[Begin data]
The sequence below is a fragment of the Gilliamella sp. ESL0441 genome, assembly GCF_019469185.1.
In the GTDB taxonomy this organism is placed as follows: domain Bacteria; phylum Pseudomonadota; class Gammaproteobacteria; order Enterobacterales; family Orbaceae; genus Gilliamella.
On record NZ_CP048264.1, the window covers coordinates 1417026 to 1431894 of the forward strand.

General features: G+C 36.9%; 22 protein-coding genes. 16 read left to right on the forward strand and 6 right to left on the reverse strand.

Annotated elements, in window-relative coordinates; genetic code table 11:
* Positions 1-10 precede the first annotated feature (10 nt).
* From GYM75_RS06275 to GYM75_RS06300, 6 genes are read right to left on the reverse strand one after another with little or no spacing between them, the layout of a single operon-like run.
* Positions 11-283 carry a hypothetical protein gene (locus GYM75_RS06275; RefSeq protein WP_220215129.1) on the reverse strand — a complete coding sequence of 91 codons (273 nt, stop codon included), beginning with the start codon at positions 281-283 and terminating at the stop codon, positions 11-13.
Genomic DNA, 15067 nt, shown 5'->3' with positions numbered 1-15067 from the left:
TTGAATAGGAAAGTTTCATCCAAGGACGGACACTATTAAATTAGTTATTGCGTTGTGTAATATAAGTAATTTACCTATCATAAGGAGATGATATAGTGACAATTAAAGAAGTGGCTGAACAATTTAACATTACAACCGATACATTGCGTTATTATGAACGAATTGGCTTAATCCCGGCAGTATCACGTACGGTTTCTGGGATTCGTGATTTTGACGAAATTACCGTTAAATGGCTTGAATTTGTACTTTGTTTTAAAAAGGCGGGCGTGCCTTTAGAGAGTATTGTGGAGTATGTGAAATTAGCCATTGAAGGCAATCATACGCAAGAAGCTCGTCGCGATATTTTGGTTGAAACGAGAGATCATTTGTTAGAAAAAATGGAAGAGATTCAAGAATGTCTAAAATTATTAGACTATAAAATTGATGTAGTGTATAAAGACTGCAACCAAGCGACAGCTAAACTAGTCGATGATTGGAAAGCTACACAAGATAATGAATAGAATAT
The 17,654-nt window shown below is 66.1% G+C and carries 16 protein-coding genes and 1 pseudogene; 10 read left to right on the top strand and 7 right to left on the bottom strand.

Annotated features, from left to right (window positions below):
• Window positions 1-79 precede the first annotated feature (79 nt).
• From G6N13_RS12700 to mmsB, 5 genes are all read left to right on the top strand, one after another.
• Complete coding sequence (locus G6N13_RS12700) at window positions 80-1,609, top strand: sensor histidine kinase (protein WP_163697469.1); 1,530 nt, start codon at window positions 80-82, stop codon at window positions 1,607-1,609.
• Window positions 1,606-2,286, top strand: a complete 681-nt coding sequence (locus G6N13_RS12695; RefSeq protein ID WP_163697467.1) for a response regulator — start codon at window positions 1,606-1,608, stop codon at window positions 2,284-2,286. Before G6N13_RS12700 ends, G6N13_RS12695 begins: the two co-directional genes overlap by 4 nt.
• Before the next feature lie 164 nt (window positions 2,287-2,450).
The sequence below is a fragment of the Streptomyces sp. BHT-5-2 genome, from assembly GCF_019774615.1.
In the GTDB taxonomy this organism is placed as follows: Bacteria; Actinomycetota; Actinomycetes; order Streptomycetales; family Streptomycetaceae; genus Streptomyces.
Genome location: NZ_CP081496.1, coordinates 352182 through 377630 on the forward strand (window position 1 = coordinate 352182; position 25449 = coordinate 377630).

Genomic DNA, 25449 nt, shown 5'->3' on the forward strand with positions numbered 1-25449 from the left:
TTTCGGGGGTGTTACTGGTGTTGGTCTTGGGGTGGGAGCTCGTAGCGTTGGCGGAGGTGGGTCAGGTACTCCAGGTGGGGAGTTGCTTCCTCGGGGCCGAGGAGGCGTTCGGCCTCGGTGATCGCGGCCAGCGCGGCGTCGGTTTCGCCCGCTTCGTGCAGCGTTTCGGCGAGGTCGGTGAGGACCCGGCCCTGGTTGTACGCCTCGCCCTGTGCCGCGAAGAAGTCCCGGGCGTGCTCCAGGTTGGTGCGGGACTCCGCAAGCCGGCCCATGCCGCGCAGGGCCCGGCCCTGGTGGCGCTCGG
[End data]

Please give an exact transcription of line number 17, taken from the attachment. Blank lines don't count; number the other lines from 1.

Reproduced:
• Before the next feature lie 164 nt (window positions 2,287-2,450).